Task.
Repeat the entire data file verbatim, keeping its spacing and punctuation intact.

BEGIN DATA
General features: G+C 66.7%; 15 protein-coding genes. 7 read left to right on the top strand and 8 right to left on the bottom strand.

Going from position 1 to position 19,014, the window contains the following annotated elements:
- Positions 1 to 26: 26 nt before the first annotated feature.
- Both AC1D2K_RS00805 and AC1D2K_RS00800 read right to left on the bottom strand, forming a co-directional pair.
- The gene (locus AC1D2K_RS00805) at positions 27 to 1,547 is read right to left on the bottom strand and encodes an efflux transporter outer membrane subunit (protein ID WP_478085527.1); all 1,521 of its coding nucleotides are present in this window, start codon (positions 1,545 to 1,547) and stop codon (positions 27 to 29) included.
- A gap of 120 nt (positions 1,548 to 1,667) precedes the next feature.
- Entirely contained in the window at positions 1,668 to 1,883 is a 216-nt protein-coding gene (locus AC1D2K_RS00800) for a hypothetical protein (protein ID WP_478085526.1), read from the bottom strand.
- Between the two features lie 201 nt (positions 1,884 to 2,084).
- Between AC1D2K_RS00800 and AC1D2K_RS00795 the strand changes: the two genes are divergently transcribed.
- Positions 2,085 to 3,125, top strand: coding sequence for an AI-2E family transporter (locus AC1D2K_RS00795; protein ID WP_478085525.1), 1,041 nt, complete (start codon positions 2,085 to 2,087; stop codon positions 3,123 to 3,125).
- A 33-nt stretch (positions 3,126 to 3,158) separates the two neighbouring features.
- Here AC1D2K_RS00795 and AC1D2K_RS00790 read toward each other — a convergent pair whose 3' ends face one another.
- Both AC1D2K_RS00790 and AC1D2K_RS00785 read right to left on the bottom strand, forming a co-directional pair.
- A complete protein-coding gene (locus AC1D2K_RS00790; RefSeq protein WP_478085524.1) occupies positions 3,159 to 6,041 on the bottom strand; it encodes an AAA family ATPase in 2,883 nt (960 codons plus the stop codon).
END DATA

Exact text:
General features: G+C 66.7%; 15 protein-coding genes. 7 read left to right on the top strand and 8 right to left on the bottom strand.

Going from position 1 to position 19,014, the window contains the following annotated elements:
- Positions 1 to 26: 26 nt before the first annotated feature.
- Both AC1D2K_RS00805 and AC1D2K_RS00800 read right to left on the bottom strand, forming a co-directional pair.
- The gene (locus AC1D2K_RS00805) at positions 27 to 1,547 is read right to left on the bottom strand and encodes an efflux transporter outer membrane subunit (protein ID WP_478085527.1); all 1,521 of its coding nucleotides are present in this window, start codon (positions 1,545 to 1,547) and stop codon (positions 27 to 29) included.
- A gap of 120 nt (positions 1,548 to 1,667) precedes the next feature.
- Entirely contained in the window at positions 1,668 to 1,883 is a 216-nt protein-coding gene (locus AC1D2K_RS00800) for a hypothetical protein (protein ID WP_478085526.1), read from the bottom strand.
- Between the two features lie 201 nt (positions 1,884 to 2,084).
- Between AC1D2K_RS00800 and AC1D2K_RS00795 the strand changes: the two genes are divergently transcribed.
- Positions 2,085 to 3,125, top strand: coding sequence for an AI-2E family transporter (locus AC1D2K_RS00795; protein ID WP_478085525.1), 1,041 nt, complete (start codon positions 2,085 to 2,087; stop codon positions 3,123 to 3,125).
- A 33-nt stretch (positions 3,126 to 3,158) separates the two neighbouring features.
- Here AC1D2K_RS00795 and AC1D2K_RS00790 read toward each other — a convergent pair whose 3' ends face one another.
- Both AC1D2K_RS00790 and AC1D2K_RS00785 read right to left on the bottom strand, forming a co-directional pair.
- A complete protein-coding gene (locus AC1D2K_RS00790; RefSeq protein WP_478085524.1) occupies positions 3,159 to 6,041 on the bottom strand; it encodes an AAA family ATPase in 2,883 nt (960 codons plus the stop codon).